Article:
One half of the Tsitsikamma Park is located in South Africa’s Western Cape and the other in the Eastern Cape. During Europe’s winter months, many of the world’s 830 bird species migrate to South Africa. It’s not unusual to come across a meadow that contains hundreds of eye-catching storks and anything from a pygmy shrew, that weighs only a few ounces, to the elephants that weighs several tons.
Twenty thousand varieties of plants, about 10 percent of all the plants in the world, grow in South Africa and of these, 8,000 are to be found in the Cape region.
Tsitsikamma is the country’s first National Marine Park, covering 65,000 hectares, including an 80 kilometre coastline.
With 24,000 varieties of flowering plants, South Africa breaks all records. Many kinds of Cape flora have found their way to Europe, such as the geranium, lily and gladioli. The park contains an abundance of cacti of all shapes and sizes and an amazing 600 varieties of heather.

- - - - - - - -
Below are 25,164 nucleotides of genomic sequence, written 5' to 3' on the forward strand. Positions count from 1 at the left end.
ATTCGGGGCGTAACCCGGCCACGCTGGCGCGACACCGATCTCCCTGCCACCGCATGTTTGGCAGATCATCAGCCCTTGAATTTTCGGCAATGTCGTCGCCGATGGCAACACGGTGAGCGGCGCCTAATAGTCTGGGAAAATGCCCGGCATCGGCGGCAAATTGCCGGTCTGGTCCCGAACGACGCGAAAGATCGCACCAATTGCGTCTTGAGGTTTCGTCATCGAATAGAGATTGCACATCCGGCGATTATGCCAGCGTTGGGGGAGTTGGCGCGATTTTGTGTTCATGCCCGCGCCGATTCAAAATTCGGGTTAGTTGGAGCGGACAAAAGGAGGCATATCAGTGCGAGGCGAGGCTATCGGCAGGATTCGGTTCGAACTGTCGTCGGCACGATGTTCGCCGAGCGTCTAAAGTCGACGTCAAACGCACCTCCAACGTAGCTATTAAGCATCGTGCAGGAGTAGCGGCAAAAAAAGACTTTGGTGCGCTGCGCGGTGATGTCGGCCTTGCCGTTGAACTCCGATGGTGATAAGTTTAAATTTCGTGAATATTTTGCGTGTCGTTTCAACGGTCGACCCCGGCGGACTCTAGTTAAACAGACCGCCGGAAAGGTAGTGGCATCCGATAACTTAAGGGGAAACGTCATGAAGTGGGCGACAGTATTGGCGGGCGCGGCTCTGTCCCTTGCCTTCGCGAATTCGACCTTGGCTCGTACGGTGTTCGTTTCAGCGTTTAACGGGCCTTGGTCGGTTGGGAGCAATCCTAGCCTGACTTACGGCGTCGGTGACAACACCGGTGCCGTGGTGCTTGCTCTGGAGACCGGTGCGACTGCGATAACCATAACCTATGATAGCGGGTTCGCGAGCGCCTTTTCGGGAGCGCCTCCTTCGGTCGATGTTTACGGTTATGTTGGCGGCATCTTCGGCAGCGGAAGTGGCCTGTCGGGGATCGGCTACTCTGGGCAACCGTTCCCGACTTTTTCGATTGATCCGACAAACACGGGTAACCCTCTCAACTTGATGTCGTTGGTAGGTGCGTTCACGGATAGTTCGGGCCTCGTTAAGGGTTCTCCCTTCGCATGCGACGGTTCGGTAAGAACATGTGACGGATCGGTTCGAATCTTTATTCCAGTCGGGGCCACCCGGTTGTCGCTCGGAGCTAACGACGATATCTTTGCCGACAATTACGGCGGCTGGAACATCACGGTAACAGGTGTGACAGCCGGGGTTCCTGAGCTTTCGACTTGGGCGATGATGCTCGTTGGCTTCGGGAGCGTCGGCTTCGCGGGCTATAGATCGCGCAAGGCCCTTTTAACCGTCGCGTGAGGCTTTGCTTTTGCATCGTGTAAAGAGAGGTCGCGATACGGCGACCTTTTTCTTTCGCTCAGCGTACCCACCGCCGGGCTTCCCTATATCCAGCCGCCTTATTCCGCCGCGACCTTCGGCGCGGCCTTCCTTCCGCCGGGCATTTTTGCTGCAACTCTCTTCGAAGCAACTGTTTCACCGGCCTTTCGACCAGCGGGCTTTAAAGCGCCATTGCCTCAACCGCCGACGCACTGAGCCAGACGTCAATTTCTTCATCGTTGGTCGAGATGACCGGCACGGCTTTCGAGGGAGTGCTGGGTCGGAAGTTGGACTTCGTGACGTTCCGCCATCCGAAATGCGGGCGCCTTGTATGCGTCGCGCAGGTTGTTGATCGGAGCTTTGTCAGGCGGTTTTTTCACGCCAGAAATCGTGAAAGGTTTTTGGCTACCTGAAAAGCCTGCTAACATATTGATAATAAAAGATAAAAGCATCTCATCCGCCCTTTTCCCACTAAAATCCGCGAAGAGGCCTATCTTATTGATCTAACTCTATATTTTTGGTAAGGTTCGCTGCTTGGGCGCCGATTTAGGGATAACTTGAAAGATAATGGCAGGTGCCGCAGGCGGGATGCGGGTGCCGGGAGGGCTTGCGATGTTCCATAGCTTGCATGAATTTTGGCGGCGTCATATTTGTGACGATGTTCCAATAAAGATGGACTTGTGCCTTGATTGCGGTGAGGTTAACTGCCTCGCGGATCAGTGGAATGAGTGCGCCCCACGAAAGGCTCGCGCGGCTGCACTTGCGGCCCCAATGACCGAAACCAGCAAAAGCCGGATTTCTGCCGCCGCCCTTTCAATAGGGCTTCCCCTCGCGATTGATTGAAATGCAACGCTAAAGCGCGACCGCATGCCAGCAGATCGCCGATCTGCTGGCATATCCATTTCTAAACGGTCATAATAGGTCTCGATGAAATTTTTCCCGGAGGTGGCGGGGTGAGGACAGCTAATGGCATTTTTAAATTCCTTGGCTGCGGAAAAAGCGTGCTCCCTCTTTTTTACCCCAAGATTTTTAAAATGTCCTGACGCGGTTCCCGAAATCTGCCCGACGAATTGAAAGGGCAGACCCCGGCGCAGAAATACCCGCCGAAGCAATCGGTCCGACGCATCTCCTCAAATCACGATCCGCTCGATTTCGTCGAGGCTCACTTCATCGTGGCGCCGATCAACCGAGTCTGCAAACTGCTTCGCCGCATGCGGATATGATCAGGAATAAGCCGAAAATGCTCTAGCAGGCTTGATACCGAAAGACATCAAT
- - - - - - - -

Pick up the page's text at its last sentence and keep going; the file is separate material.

Following the coastline is the narrow footpath of the Waterfall Trail, an impressive route that leaves an indelible impression. This section of the Cape region is considered to be one of the world’s most beautiful coastlines.
For some time, Tolkien lived in Knysna and while visiting this region, was inspired to write his world famous novel, The Lord of the Rings. The ancient forests captivate far less poetically ambitious people than Tolkien, as each visitor becomes totally immersed in this green fairytale world and soon nurtures a special respect for it. And, who knows, if one looks very closely, perhaps a goblin or a fairy will appear from behind a fern!
Well laid-out, easy to cover, and yet unique, the Tsitsikamma National Park provides its visitors with a remarkable blend of tranquility and adventure.